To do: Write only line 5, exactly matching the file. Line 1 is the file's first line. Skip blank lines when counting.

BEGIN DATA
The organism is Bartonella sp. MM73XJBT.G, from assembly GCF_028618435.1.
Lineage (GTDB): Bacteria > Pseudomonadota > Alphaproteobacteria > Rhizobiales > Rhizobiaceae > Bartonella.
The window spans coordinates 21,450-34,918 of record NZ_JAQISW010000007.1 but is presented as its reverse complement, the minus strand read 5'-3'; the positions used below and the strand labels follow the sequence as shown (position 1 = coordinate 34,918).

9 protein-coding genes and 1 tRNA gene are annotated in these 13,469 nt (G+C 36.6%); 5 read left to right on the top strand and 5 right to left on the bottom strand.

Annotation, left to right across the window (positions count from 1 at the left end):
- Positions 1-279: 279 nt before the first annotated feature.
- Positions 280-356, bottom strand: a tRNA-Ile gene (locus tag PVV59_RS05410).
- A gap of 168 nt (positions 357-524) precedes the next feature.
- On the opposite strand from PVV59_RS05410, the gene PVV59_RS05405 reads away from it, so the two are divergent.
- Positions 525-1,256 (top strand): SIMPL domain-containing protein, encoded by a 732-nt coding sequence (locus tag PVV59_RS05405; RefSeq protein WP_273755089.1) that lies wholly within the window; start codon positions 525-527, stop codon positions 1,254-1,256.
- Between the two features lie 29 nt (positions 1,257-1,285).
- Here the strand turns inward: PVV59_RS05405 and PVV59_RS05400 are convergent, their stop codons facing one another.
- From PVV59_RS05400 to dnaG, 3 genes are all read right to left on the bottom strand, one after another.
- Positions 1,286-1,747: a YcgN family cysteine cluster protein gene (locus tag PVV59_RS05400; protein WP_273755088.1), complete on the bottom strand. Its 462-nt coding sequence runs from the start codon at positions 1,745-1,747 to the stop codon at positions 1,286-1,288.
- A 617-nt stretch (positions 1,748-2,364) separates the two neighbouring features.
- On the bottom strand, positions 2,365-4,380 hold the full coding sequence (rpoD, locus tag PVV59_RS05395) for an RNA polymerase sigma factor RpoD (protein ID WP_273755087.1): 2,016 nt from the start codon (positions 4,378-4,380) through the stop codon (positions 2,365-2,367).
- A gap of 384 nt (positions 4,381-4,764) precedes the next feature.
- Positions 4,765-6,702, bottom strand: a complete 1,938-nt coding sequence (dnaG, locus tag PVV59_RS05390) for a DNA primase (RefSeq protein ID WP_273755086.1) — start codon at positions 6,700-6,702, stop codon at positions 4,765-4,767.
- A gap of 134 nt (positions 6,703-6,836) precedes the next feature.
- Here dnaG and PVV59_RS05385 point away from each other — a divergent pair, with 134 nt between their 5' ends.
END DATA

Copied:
Annotation, left to right across the window (positions count from 1 at the left end):